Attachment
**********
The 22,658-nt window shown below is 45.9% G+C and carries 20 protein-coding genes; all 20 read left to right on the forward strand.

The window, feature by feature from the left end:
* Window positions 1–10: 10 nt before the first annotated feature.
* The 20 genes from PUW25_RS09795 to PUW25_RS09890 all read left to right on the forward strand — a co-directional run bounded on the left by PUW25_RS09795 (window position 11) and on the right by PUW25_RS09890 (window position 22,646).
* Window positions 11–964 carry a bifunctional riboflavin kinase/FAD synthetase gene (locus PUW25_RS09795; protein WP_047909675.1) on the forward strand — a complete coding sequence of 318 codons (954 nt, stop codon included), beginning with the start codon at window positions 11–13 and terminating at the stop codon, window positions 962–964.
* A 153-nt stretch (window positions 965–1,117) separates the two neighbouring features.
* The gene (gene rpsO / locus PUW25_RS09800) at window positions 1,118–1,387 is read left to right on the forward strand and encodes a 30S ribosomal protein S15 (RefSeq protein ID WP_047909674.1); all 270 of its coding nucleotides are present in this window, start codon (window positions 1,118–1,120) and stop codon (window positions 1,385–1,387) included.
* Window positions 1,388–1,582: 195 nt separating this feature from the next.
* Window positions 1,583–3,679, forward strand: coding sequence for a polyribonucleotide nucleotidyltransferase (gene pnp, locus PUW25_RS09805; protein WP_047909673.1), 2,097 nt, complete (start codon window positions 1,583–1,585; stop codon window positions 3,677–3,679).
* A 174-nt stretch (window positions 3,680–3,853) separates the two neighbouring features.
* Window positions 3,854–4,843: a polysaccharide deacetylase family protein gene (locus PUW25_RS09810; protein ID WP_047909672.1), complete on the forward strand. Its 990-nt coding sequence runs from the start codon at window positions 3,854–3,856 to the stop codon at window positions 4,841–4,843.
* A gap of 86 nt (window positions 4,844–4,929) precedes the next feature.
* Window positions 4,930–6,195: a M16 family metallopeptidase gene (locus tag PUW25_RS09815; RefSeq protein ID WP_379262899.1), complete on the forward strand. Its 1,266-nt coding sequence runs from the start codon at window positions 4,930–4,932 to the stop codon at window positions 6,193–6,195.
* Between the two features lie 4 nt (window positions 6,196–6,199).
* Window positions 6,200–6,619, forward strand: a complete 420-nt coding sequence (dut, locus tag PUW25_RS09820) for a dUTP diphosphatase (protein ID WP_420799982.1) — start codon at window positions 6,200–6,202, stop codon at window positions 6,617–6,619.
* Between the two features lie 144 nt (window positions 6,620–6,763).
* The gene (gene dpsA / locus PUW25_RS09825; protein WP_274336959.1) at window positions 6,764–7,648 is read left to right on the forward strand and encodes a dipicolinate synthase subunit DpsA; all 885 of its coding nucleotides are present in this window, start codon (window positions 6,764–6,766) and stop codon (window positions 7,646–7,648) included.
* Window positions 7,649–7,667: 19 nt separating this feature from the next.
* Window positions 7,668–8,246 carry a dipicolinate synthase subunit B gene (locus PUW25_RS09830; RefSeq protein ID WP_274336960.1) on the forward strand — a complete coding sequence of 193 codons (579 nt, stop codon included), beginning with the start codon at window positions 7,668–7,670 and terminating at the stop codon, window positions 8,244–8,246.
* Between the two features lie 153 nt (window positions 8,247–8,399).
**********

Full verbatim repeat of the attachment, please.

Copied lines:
The 22,658-nt window shown below is 45.9% G+C and carries 20 protein-coding genes; all 20 read left to right on the forward strand.

The window, feature by feature from the left end:
* Window positions 1–10: 10 nt before the first annotated feature.
* The 20 genes from PUW25_RS09795 to PUW25_RS09890 all read left to right on the forward strand — a co-directional run bounded on the left by PUW25_RS09795 (window position 11) and on the right by PUW25_RS09890 (window position 22,646).
* Window positions 11–964 carry a bifunctional riboflavin kinase/FAD synthetase gene (locus PUW25_RS09795; protein WP_047909675.1) on the forward strand — a complete coding sequence of 318 codons (954 nt, stop codon included), beginning with the start codon at window positions 11–13 and terminating at the stop codon, window positions 962–964.
* A 153-nt stretch (window positions 965–1,117) separates the two neighbouring features.
* The gene (gene rpsO / locus PUW25_RS09800) at window positions 1,118–1,387 is read left to right on the forward strand and encodes a 30S ribosomal protein S15 (RefSeq protein ID WP_047909674.1); all 270 of its coding nucleotides are present in this window, start codon (window positions 1,118–1,120) and stop codon (window positions 1,385–1,387) included.
* Window positions 1,388–1,582: 195 nt separating this feature from the next.
* Window positions 1,583–3,679, forward strand: coding sequence for a polyribonucleotide nucleotidyltransferase (gene pnp, locus PUW25_RS09805; protein WP_047909673.1), 2,097 nt, complete (start codon window positions 1,583–1,585; stop codon window positions 3,677–3,679).
* A 174-nt stretch (window positions 3,680–3,853) separates the two neighbouring features.
* Window positions 3,854–4,843: a polysaccharide deacetylase family protein gene (locus PUW25_RS09810; protein ID WP_047909672.1), complete on the forward strand. Its 990-nt coding sequence runs from the start codon at window positions 3,854–3,856 to the stop codon at window positions 4,841–4,843.
* A gap of 86 nt (window positions 4,844–4,929) precedes the next feature.
* Window positions 4,930–6,195: a M16 family metallopeptidase gene (locus tag PUW25_RS09815; RefSeq protein ID WP_379262899.1), complete on the forward strand. Its 1,266-nt coding sequence runs from the start codon at window positions 4,930–4,932 to the stop codon at window positions 6,193–6,195.
* Between the two features lie 4 nt (window positions 6,196–6,199).
* Window positions 6,200–6,619, forward strand: a complete 420-nt coding sequence (dut, locus tag PUW25_RS09820) for a dUTP diphosphatase (protein ID WP_420799982.1) — start codon at window positions 6,200–6,202, stop codon at window positions 6,617–6,619.
* Between the two features lie 144 nt (window positions 6,620–6,763).
* The gene (gene dpsA / locus PUW25_RS09825; protein WP_274336959.1) at window positions 6,764–7,648 is read left to right on the forward strand and encodes a dipicolinate synthase subunit DpsA; all 885 of its coding nucleotides are present in this window, start codon (window positions 6,764–6,766) and stop codon (window positions 7,646–7,648) included.
* Window positions 7,649–7,667: 19 nt separating this feature from the next.
* Window positions 7,668–8,246 carry a dipicolinate synthase subunit B gene (locus PUW25_RS09830; RefSeq protein ID WP_274336960.1) on the forward strand — a complete coding sequence of 193 codons (579 nt, stop codon included), beginning with the start codon at window positions 7,668–7,670 and terminating at the stop codon, window positions 8,244–8,246.
* Between the two features lie 153 nt (window positions 8,247–8,399).